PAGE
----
“It ain’t easy being a green leader”: with an increasing number of corporates focusing on their transition to more sustainable business practices and setting sustainability targets as a consequence, some corporate ESG leaders have found it harder to position themselves as the ‘sustainability pioneers’ they are. A reason for this may be that their targets, which were once common amongst only a few companies, exist more now as a result of more companies publishing net zero commitments; making them appear less significant as they are already further down their journey to meeting these targets. Another reason could be that slower adopters kicking off their sustainability journey appear to be making bigger jumps and creating more of an impact.
So, how can green leaders claim their rightful position as exactly that: green leaders? Through our ESG Advisory and Sustainable Finance work, we have found that a variety of approaches can work well for such companies:
Show the historic trajectory of your sustainability KPI (key performance indicator) progress, highlighting actions taken and progress already made – and compare these with relative sectoral and scientific benchmarks. Also, engage in ongoing investor and stakeholder communication throughout your entire sustainability journey and not just when you are planning to tap into the sustainable finance market. Another way in which leaders are seeking to differentiate themselves is by forging new or actively participating in strategically important business alliances and coalitions, to help deliver the transition to a low carbon economy.
Reference sectoral sustainability ranking data to back up your claim of being ahead of the pack; while to some degree still imperfect indicators, solicited ESG ratings can be a useful tool for this – as can awards and ESG indices. Some leaders are also beginning to actively develop an ESG rating agencies engagement strategy and are proactively engaging with their ratings providers to ensure they are providing a balanced and representative view of their actual performance and progress on ESG matters.
Highlight the implementation strategy for the sustainability targets you have set. Showcase how further marginal improvements (beyond what has already been achieved) still require concerted effort. Furthermore, be honest about what challenges remain to showcase added improvement. An example of this: where further emissions reductions are not feasible (because, for instance, the best economically viable technology doesn’t yet exist), outline the alternatives you are looking to employ.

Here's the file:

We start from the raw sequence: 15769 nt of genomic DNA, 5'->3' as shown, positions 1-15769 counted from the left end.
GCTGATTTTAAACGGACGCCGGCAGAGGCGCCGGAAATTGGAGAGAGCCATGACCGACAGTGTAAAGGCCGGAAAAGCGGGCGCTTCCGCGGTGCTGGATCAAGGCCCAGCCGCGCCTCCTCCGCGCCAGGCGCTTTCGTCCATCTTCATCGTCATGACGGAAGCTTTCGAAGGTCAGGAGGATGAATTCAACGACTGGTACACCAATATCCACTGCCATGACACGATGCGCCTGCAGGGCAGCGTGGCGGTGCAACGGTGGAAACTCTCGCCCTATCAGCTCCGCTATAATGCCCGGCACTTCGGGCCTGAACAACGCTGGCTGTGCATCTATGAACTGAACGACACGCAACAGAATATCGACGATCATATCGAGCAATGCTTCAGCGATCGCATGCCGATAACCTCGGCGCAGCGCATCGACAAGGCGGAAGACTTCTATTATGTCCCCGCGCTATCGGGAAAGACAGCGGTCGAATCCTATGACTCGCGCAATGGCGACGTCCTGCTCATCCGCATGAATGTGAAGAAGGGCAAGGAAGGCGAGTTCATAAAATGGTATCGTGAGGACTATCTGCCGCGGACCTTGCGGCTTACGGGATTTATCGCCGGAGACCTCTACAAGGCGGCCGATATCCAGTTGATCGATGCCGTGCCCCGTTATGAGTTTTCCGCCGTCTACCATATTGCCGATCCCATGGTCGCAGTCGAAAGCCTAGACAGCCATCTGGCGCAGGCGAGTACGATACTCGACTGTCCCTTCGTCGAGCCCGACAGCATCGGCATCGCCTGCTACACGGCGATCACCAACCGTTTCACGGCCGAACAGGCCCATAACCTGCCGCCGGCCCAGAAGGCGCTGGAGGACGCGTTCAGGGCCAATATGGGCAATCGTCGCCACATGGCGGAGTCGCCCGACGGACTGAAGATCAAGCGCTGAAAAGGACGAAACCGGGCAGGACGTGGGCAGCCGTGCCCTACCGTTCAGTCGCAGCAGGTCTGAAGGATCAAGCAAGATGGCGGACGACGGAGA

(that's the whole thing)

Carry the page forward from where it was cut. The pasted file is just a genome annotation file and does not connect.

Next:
4. New pastures
Set targets in areas where the company is not (yet) a leader – it is hard to be ahead of the curve on each sustainability topic. Ideally, these are topics still considered material to the firm’s overall business profile as opposed to ones outside of the natural remit of your company. For example, the Taskforce for Nature related Financial Disclosures (TNFD) has just been launched. Leaders can also differentiate themselves by being early adopters of these standards and encouraging their sector to follow suit.
5. Widen horizon
Move your narrative beyond your own company. Focus on initiatives you are undertaking or supporting to transition your wider sector and/or regions where you operate. In addition, keep a focus on impact reporting, to demonstrate how your business is delivering net positive outcomes for both investors, the natural environment and society at large.
Even when your business is operating as “sustainability as usual”, you cannot take market perception for granted. These techniques, grounded in an agile and open approach, can help you stay ahead of the pack.